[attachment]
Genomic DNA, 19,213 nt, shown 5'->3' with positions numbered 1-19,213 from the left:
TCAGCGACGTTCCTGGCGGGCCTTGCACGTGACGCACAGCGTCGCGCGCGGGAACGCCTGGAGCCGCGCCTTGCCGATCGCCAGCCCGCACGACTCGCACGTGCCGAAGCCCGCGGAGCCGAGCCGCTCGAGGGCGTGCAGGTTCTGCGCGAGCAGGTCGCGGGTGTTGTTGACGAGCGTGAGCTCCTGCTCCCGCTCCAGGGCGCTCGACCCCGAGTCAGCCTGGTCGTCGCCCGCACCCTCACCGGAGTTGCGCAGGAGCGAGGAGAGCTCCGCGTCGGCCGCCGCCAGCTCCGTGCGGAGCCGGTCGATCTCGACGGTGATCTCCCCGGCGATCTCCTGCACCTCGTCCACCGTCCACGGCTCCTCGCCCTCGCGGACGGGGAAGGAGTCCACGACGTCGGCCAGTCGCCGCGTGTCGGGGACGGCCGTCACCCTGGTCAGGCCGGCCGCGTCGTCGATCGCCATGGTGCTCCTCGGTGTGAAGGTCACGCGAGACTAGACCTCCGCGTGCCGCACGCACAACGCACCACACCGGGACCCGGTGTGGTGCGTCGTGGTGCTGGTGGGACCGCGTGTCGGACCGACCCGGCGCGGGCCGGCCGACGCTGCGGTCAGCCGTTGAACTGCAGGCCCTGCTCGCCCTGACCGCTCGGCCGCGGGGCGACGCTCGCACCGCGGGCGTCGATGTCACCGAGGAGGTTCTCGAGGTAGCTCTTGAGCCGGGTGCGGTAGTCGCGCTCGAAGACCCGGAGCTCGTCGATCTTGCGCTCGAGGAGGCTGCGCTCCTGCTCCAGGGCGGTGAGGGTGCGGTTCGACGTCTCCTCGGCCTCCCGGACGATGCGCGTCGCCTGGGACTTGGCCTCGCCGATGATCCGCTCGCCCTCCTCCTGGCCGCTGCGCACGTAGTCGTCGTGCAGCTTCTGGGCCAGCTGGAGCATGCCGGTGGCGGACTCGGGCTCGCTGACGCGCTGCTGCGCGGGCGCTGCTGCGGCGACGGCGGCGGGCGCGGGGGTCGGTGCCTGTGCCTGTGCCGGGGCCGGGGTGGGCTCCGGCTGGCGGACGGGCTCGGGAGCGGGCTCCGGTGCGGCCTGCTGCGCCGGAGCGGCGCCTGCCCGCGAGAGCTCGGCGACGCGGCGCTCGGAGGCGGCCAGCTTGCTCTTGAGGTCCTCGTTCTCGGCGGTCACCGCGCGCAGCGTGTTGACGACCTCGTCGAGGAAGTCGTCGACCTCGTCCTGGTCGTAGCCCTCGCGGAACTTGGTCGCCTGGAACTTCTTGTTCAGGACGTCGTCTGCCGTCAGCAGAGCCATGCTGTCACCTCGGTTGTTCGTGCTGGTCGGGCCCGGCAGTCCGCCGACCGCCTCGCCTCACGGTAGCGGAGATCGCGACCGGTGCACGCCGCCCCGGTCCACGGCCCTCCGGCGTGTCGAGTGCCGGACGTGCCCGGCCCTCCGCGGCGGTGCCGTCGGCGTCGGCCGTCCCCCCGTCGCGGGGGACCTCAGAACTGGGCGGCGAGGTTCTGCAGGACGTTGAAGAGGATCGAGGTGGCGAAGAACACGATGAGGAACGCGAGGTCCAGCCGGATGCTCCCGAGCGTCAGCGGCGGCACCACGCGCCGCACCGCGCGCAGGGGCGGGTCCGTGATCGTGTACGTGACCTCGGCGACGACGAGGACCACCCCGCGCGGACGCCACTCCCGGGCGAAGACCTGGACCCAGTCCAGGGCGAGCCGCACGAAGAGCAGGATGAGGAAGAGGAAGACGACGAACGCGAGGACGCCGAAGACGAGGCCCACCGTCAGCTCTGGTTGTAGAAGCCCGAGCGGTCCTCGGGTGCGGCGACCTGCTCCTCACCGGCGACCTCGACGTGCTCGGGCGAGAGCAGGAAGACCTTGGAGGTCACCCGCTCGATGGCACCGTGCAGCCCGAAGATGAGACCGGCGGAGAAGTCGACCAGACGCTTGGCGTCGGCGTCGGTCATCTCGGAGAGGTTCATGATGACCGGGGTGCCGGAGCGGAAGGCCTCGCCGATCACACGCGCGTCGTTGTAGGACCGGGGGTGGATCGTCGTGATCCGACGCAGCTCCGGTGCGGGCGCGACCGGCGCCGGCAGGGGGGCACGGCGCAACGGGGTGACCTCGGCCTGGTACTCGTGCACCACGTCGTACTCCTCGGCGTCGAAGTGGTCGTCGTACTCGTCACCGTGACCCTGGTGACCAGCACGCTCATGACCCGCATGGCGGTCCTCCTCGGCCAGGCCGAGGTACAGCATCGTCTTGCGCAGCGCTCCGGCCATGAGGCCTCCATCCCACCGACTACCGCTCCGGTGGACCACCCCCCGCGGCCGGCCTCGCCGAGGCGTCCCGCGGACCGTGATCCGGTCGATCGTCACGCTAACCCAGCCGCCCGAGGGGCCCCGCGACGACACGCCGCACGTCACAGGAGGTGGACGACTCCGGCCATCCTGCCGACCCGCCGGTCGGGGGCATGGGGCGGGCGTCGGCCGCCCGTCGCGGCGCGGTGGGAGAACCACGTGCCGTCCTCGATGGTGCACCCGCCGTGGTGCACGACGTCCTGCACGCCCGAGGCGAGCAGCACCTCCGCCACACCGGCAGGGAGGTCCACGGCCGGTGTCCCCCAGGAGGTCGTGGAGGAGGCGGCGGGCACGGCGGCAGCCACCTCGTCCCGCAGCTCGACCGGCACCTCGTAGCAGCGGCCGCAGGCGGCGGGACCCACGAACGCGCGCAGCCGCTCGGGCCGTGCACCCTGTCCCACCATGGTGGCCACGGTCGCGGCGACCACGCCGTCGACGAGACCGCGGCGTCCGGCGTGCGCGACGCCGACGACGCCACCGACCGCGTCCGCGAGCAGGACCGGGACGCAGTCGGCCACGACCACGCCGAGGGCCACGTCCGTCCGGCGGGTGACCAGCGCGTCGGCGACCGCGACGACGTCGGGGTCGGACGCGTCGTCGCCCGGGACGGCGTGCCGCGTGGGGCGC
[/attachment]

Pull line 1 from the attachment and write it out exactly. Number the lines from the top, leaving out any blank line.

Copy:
Genomic DNA, 19,213 nt, shown 5'->3' with positions numbered 1-19,213 from the left: